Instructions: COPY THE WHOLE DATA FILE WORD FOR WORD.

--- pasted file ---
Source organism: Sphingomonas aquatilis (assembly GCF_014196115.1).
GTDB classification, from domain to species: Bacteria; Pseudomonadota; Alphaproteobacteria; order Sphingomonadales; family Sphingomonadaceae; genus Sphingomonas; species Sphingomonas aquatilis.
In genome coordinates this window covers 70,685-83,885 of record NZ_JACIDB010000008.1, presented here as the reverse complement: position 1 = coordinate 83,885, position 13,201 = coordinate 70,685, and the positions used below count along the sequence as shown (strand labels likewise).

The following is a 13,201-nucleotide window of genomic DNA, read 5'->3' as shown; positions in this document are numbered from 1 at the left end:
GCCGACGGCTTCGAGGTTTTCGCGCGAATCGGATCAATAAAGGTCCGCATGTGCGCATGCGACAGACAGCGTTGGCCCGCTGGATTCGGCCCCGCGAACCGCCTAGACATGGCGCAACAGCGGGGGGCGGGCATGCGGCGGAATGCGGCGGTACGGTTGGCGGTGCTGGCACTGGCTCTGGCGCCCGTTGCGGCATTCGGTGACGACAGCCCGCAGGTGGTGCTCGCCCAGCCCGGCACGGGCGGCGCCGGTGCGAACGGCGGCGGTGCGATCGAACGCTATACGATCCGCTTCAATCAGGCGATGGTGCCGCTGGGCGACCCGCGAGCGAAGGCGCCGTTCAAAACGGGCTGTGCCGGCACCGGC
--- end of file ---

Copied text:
Source organism: Sphingomonas aquatilis (assembly GCF_014196115.1).
GTDB classification, from domain to species: Bacteria; Pseudomonadota; Alphaproteobacteria; order Sphingomonadales; family Sphingomonadaceae; genus Sphingomonas; species Sphingomonas aquatilis.
In genome coordinates this window covers 70,685-83,885 of record NZ_JACIDB010000008.1, presented here as the reverse complement: position 1 = coordinate 83,885, position 13,201 = coordinate 70,685, and the positions used below count along the sequence as shown (strand labels likewise).

The following is a 13,201-nucleotide window of genomic DNA, read 5'->3' as shown; positions in this document are numbered from 1 at the left end:
GCCGACGGCTTCGAGGTTTTCGCGCGAATCGGATCAATAAAGGTCCGCATGTGCGCATGCGACAGACAGCGTTGGCCCGCTGGATTCGGCCCCGCGAACCGCCTAGACATGGCGCAACAGCGGGGGGCGGGCATGCGGCGGAATGCGGCGGTACGGTTGGCGGTGCTGGCACTGGCTCTGGCGCCCGTTGCGGCATTCGGTGACGACAGCCCGCAGGTGGTGCTCGCCCAGCCCGGCACGGGCGGCGCCGGTGCGAACGGCGGCGGTGCGATCGAACGCTATACGATCCGCTTCAATCAGGCGATGGTGCCGCTGGGCGACCCGCGAGCGAAGGCGCCGTTCAAAACGGGCTGTGCCGGCACCGGC